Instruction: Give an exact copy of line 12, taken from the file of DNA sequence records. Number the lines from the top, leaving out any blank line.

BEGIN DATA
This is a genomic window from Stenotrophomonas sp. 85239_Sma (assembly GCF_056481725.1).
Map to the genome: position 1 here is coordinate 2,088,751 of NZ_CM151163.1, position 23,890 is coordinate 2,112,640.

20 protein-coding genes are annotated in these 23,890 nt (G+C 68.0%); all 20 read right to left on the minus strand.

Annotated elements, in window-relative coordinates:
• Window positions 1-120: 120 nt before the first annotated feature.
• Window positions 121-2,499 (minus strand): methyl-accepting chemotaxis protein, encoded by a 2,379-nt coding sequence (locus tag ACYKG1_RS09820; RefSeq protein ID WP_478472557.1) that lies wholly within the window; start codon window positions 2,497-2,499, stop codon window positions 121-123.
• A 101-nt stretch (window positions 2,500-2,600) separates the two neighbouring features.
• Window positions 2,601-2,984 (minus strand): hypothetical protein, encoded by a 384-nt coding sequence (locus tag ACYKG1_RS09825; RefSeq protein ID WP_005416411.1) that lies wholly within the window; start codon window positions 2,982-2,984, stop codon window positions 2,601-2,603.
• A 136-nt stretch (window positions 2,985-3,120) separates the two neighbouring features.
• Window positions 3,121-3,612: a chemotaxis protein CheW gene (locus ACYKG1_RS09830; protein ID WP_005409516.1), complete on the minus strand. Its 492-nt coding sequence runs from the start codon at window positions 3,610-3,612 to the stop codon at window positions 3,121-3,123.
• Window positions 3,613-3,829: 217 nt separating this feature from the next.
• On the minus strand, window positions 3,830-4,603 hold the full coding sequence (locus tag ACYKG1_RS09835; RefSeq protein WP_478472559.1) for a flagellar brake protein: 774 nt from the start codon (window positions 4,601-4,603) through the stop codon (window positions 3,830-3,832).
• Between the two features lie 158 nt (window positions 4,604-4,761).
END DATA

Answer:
• On the minus strand, window positions 3,830-4,603 hold the full coding sequence (locus tag ACYKG1_RS09835; RefSeq protein WP_478472559.1) for a flagellar brake protein: 774 nt from the start codon (window positions 4,601-4,603) through the stop codon (window positions 3,830-3,832).